If you hold a deed of trust note in Montana, you should know that the note is a legal document showing the terms and conditions for paying back a loan on a property. It is generally accompanied by a deed of trust. A deed of trust note in Montana would often be 2-4 pages in length, though it can be as short as a single page or be many pages depending on the complexity of the transaction and the thoroughness of the preparer. The note is, in essence, an I.O.U. that shows what is owed by one party to another.
The mortgage note in Montana (the more technically correct word would be a deed of trust note in Montana and most other western states, though the terms mean the same thing), at a minimum, should show the term of the loan in years, interest rate, payment amount, date of first and last payment, names of payer and payee, what happens in case of a default, and the notarized signature of the payer. It is critical for both the individual or party that is paying and the one that is being paid to write down the specifics of what is expected so that there cannot later be any confusion or inaccurate assumptions. If the worst case scenario comes to pass and the payer defaults on the note, any vague terminology can hold up the entire foreclosure process and raise court costs tremendously. Homegrown notes and handshake agreements are often difficult to enforce in legal disputes.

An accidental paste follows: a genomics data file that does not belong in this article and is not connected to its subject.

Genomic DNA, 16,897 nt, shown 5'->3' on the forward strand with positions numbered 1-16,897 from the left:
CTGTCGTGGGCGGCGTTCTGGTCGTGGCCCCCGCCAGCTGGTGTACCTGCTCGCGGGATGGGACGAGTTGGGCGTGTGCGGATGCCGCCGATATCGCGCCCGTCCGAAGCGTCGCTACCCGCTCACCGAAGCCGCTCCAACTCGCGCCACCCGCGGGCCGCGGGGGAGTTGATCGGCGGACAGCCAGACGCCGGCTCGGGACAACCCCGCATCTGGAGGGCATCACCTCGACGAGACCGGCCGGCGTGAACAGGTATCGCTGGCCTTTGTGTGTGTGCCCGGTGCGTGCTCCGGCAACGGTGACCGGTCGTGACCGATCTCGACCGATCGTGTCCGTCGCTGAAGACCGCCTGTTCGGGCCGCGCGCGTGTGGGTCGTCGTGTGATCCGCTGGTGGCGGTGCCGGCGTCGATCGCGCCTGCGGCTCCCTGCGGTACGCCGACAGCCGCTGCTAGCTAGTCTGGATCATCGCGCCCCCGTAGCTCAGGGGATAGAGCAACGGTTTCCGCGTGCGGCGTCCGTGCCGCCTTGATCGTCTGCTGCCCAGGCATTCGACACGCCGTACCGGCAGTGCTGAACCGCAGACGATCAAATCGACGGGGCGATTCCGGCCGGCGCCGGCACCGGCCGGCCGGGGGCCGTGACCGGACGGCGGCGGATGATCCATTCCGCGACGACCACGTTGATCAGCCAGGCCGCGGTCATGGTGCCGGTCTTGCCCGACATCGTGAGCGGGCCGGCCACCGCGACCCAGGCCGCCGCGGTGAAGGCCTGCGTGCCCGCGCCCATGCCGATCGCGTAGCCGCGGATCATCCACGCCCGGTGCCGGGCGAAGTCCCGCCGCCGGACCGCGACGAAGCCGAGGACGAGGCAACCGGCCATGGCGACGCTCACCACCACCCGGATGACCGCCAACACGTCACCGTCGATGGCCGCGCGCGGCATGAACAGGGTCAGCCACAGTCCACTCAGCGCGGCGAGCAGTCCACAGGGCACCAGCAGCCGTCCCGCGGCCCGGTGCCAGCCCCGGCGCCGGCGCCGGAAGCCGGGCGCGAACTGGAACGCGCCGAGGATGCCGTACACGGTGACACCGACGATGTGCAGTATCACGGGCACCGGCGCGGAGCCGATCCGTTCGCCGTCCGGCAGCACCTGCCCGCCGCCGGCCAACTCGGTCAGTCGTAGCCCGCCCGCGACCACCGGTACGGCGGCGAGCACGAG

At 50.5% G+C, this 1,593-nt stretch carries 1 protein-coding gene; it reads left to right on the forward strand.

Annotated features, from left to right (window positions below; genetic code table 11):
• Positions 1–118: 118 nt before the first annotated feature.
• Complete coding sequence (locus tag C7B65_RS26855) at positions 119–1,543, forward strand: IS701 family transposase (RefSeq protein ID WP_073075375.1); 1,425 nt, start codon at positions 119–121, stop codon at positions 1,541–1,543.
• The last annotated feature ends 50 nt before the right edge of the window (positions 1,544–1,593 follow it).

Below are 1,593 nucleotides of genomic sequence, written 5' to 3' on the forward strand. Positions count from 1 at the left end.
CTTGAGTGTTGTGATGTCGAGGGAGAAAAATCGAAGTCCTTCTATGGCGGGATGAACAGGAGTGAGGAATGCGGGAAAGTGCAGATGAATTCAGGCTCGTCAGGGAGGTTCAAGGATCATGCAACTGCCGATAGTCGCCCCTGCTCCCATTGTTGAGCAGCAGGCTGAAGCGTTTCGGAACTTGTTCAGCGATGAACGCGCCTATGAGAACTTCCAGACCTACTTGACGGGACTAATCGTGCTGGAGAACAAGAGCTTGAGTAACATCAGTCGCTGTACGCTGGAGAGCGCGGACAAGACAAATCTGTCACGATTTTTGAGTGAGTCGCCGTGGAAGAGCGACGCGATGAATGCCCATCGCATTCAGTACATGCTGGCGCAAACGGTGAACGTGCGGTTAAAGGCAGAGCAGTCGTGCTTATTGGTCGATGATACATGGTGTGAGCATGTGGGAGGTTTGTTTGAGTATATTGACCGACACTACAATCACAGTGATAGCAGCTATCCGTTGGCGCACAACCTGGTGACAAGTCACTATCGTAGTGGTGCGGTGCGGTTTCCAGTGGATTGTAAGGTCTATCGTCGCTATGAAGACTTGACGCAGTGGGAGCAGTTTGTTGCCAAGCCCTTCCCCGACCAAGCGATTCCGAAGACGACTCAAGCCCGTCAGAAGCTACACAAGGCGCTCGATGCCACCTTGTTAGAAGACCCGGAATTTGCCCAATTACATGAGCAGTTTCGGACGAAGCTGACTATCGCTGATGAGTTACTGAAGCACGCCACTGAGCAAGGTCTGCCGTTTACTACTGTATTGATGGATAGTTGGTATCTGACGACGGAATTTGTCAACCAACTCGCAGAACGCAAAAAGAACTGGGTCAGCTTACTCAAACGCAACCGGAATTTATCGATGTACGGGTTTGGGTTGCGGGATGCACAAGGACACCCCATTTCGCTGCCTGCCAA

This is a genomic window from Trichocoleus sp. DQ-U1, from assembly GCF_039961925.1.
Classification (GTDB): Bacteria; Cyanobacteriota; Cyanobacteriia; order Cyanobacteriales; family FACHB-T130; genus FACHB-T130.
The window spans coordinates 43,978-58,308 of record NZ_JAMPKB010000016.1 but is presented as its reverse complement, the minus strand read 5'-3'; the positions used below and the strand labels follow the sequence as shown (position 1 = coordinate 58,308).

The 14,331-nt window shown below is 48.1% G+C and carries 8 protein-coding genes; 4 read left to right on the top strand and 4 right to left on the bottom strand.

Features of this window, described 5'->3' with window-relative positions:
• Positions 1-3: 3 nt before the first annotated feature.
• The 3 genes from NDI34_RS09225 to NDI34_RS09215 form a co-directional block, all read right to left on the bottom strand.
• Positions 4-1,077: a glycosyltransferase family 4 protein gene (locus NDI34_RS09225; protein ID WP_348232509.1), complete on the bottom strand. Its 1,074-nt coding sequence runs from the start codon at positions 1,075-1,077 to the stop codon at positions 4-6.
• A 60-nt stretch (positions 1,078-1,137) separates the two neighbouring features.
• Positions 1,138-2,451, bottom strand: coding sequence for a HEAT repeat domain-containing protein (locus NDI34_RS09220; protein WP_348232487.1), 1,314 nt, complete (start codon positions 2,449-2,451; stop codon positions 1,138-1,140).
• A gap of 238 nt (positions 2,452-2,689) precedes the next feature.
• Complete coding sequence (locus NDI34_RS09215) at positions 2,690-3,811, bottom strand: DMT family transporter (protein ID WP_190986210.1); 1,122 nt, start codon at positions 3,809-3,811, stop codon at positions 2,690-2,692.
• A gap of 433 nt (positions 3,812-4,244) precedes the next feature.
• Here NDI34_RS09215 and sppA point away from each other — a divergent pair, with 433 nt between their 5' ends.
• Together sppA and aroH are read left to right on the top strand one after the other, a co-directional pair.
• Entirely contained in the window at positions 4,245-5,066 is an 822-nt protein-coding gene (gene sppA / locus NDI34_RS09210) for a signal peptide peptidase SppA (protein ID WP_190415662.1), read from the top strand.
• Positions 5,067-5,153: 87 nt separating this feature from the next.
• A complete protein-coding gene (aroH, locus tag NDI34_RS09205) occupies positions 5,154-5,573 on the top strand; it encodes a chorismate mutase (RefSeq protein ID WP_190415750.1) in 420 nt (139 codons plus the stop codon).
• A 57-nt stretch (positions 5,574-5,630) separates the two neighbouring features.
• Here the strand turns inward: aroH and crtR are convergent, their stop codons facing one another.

Notes should be created by an attorney or title company, and are usually signed on the same date as the mortgage or trust deed and other closing documents. It is important for the payee to keep the original note in a safe place, as it is a legal document that would need to be presented in the case of a foreclosure proceeding or if the note is ever sold (notes are often sold in part or in their entirety to nationwide note buyers and brokers who specialize in note buying). Once the note has been completely paid off and the loan balance is zero, it is considered to be extinguished.